Redundant Array of Independent Disks, or RAID, is a way of storing content on a number of hard drives at the same time. A RAID can be software or hardware based on the HDDs that are used - physical or logical ones, however what is common between them is that they all function as just one single unit where information is stored. The top advantage of employing a RAID is redundancy because the info on all drives shall be exactly the same all of the time, so even in case a drive fails for some reason, the data will still be available on the remaining drives. The overall performance is also better because the reading and writing processes could be split between a number of drives, so a single one can't be overloaded. There are different types of RAIDs where the performance and fault tolerance may differ depending on the exact setup - whether your data is written on all drives in real time or it's written on a single drive and then mirrored on another, what number of drives are used for the RAID, etcetera.

RAID in Shared Website Hosting

The NVMe drives which our cutting-edge cloud web hosting platform uses for storage function in RAID-Z. This type of RAID is designed to work with the ZFS file system that runs on the platform and it takes advantage of the so-called parity disk - a special drive where information stored on the other drives is copied with an extra bit added to it. In case one of the disks stops working, your sites will continue working from the other ones and after we replace the malfunctioning one, the information which will be duplicated on it will be recovered from what is stored on the remaining drives along with the info from the parity disk. This is performed in order to be able to recalculate the elements of each and every file adequately and to validate the integrity of the info copied on the new drive. This is one more level of security for the information which you upload to your shared website hosting account in addition to the ZFS file system which analyzes a unique digital fingerprint for each and every file on all the drives in real time.

RAID in Semi-dedicated Hosting

In case you host your websites within a semi-dedicated hosting account from our company, all the content which you upload will be held on NVMe drives which operate in RAID-Z. With this kind of RAID, at least one of the disks is used for parity - when data is synced between the hard drives, an extra bit is included in it on the parity one. The reasoning behind this is to guarantee the integrity of the data which is copied to a new drive in case one of the hard drives in the RAID fails as the content being copied on the brand new disk is recalculated from the information on the standard disk drives and on the parity one. Another advantage of RAID-Z is the fact that even in the event that a hard drive stops working, the system can easily switch to another one promptly without service interruptions of any kind. RAID-Z adds one more level of safety for the content which you upload on our cloud web hosting platform together with the ZFS file system that uses unique checksums to validate the integrity of each and every file.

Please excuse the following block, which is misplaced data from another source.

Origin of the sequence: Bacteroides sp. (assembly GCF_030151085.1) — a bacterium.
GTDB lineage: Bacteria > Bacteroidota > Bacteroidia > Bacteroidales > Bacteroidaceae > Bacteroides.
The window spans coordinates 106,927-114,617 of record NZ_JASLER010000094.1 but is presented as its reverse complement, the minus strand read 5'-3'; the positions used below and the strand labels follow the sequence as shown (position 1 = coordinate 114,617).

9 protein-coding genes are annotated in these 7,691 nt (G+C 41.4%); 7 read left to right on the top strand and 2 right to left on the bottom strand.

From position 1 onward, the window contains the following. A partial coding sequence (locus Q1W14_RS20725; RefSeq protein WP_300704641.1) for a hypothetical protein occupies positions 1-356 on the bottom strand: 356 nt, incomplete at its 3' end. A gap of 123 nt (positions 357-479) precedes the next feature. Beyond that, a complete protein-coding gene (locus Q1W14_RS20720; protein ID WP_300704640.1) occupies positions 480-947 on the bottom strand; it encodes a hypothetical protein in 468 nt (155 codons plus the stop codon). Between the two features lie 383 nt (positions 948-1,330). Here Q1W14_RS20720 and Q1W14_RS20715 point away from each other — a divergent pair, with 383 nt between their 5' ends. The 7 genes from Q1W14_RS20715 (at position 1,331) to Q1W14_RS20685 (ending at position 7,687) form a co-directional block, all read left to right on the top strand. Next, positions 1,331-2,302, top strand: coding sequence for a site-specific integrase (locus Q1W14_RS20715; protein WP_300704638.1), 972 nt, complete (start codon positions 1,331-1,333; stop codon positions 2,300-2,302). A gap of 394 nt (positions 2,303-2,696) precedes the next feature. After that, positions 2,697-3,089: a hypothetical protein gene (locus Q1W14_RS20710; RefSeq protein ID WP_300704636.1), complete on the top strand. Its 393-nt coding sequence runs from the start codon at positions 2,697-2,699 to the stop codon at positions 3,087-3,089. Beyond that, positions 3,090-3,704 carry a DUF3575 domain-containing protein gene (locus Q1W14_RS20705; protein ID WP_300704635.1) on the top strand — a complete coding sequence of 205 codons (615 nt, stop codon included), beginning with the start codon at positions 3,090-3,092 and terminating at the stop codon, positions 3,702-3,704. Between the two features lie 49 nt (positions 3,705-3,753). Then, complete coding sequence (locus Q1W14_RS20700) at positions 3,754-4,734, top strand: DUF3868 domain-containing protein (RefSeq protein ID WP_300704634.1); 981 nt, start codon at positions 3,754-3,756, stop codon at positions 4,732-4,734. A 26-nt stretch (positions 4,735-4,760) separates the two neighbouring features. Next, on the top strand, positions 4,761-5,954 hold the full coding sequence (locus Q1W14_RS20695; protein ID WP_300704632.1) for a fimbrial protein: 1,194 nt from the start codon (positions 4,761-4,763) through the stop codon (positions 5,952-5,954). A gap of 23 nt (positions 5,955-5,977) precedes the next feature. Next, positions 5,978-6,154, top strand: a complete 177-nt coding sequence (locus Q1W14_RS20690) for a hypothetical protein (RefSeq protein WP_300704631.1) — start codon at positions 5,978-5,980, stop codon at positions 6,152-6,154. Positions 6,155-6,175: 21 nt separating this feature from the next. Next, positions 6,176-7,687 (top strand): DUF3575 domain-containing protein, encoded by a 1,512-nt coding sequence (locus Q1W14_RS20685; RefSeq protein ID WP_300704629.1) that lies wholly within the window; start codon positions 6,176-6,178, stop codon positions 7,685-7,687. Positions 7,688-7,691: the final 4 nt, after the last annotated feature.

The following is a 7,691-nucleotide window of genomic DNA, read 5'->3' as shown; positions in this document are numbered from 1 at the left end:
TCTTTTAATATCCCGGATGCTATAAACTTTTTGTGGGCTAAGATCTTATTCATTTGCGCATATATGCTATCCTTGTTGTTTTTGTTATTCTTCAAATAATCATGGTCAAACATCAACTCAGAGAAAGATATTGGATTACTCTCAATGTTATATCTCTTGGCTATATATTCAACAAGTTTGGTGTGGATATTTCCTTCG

RAID in VPS Hosting

The NVMe drives that we use on the physical machines where we create virtual private servers operate in RAID to make sure that any content that you upload will be available and intact all the time. At least one drive is employed for parity - one bit of information is added to any data cloned on it. In the event that a main drive breaks down, it is changed and the info which will be cloned on it is calculated between the remaining drives and the parity one. This is done to ensure that the needed information is copied and that not a single file is corrupted as the new drive will be included in the RAID afterwards. In addition, we use hard disk drives working in RAID on the backup servers, so in the event that you add this upgrade to your VPS package, you shall use an even more reliable hosting service because your content will be available on multiple drives irrespective of any kind of unexpected hardware failure.